a critique site for book lovers, hosted by author Jude Hardin
I think posting 2 or 3 at a time makes things a little difficult. What if you put the tag line ("what's the genre, etc.) in the blog header then just posted covers separately, no tag line?"Mad About the Boy," is, well, I'm really sorry to say it because I'm sure someone spent a lot of time on the illustration, but it just does not look professional at all; it looks amateur. His abs are scary. I would not be attracted to this book to read.On the second book, the typeface isn't too bad, but the lighting is too bright on him and the pendant looks pretty fakey. The solid black background makes both objects look flat and two-dimensional. Of the two I'd have to pick the MMM book, but neither is as good as it could be.(New book cover blog at http://www.bookcoverblog.com)
Covers are really hard to do well. I think both of these miss the mark just a bit. The upper book might be a middle reader romance, it's a good idea, but I don't think it was executed as well as it could have been.The second one is okay, but reminds me more of a self-help type of cover. I think the man should probably look a but more... I don't know, just a bit more artistic. That might not help, it's just too flat to really catch my eye. The typeface is pretty good though. I suppose it looks more like a rough draft or concept than a finished cover.
I think that you can post two a day if there are that many, or two at a time, but two in the same post makes the comments hard. It also seems to make them in competition with each other. The art work on the top cover just doesn't work for me.The second one, I don't like the look of the pendant.
I think the artwork on the first one is an honest effort, but not appropriate for a book cover. It's not as polished as it could be.The second one has kind of a pasted-together look about it. It doesn't appear professionally done.
Two book covers per day is fine, I think. However, it would help if each had a separate comments section. Could this be done?
Good idea, Rayne. That's what I'll do from now on.
My comments for Mad About A Boy:I like the clarity. I like how easy the title font is to read. I like how obvious the genre is: the couple's pose and attitude clearly shows it's a romance, while the word 'boy' in the title suggests it's about teens, so I reckon YA romance, and it's clearly something with a beach setting. The illustration looks like the work of a talented hobby artist. It's nice - but does it stand up to the competition? Other romance covers have a slick, professional look with semi-realistic images. The less refined image may suggest to potential buyers that the writing is also less refined. A more photo-realistic image would be preferable. If the choice for semi-realistic is deliberate, I'd suggest working on perspective. The sea doesn't look like it's really going into the distance; rather it looks like a painted wall raising behind the couple. The man's ten-pack abdomen looks not real - forgive me for saying this but I can't help being remind of a double organ keyboard. The man's hand around the woman's arm looks unproportionally tiny. The woman's facial expression looks unintelligent. I'm also confused about the age of the protagonists. The title led me to expect teens, but the faces and bodies are those of grown-ups.The byline in the sand is a clever idea, but at thumbnail size it's not easily readable. It also emphasises the perspective problem. So - applause for the clarity, nod of approval for artist's effort, reluctant head-shake for level of professionalism. Of course, this is just my opinion. If it's not helpful, ignore it. If it annoys you, toss it in the trash.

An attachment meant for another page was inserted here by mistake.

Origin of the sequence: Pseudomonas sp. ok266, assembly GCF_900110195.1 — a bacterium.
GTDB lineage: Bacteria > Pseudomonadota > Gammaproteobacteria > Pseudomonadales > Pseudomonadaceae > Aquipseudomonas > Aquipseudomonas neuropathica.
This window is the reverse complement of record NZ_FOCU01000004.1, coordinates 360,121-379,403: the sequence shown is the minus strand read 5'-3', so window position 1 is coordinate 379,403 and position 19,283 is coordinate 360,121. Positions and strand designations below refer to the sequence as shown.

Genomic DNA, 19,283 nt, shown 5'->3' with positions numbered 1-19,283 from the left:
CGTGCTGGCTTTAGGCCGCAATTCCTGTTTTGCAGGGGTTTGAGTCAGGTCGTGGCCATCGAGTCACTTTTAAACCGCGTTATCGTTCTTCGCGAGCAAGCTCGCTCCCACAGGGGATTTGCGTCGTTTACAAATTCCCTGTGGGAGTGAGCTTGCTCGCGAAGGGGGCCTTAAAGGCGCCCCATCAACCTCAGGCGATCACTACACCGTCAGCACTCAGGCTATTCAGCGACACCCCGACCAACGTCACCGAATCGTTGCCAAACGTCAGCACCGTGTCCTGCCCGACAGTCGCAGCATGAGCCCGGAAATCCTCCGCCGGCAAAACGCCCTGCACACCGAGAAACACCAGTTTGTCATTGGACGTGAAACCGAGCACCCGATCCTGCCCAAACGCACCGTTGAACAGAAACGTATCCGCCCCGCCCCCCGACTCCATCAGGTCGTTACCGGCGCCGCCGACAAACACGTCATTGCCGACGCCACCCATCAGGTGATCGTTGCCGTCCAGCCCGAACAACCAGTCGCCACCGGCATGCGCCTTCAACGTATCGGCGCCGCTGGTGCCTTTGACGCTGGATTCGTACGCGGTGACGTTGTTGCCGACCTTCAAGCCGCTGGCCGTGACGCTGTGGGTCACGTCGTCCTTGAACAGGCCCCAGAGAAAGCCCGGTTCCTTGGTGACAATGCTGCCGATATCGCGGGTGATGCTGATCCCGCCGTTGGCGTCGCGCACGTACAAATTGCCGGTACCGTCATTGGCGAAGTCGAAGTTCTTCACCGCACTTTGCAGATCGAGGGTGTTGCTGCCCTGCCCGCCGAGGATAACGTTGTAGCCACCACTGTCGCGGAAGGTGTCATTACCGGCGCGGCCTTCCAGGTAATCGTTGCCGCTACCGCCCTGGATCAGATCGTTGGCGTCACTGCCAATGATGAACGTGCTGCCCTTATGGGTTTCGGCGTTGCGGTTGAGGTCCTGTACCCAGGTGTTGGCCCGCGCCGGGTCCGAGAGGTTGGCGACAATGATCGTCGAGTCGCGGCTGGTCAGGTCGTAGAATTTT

My comments for Magic, Murder, and Microcircuits:This cover immediately caught my eye. The black&gold colour scheme is striking. I reckon the cover serves superbly well for stage 1 of the AIDA process.I like the lettering - the title and the byline, their font, their colouring their placement. It is very effective. This is one of the few examples I've seen where the lettering is both interesting and clear. It's dynamic, it's easily readable, it's interesting. It emphasises the alliteration in the title. It's clever without being gimmicky. 100 points out of 100 for the lettering.For the image - the man is ok, although he doesn't stand out as someone particularly interesting. He's not bad, just a bit too generic for real impact. I'm guessing (perhaps wrongly) that it's a stock photo. It's a good stock photo, sure. Real photographic quality, with even the black clothes looking sharp and 3D. The black clothes against an even blacker background work surprisingly well, and it creates effective light/dark contrasts with the skin.What doesn't work for me is the Christmas bauble thing in the background. I'm guessing that this represents the 'microcircuits' element. The choice of colour is fine, it fits with the black&gold colour scheme. But it doesn't work for me. It doesn't look like it's the same picture as the man, and it would need to be for a harmonious hole. If it's meant to be a separate image, then it would work better (for me) if it wasn't hanging from the ceiling. I confess that the 'Christmas bauble' (sorry, it really reminds me of one), looks silly to me. I'm afraid I can't make suggestions how to represent the microcircuits and magic theme in other visual ways on the cover (I'd have to be familiar with the novel to come up with a constructive idea). Does it make me want to buy the novel? It might make me want to read the blurb.If the blurb is interesting, I might move on to the sample chapters.Genre? A cross-over between several genres. I should say contemporary fantasy cosy mystery with a dash of humour. I conclude this mostly from the title. 100 out of 100 for the lettering. 90/100 for the colour scheme. 50/100 for the image of the man. 0/100 for the circuit bauble. 80/100 for the eye-catching effect at AIDA 1.20/100 for AIDA 2.I hope these thoughts are interesting. If not, feel free to ignore them. Of course, they are just my personal reaction, and don't represent how other people might feel.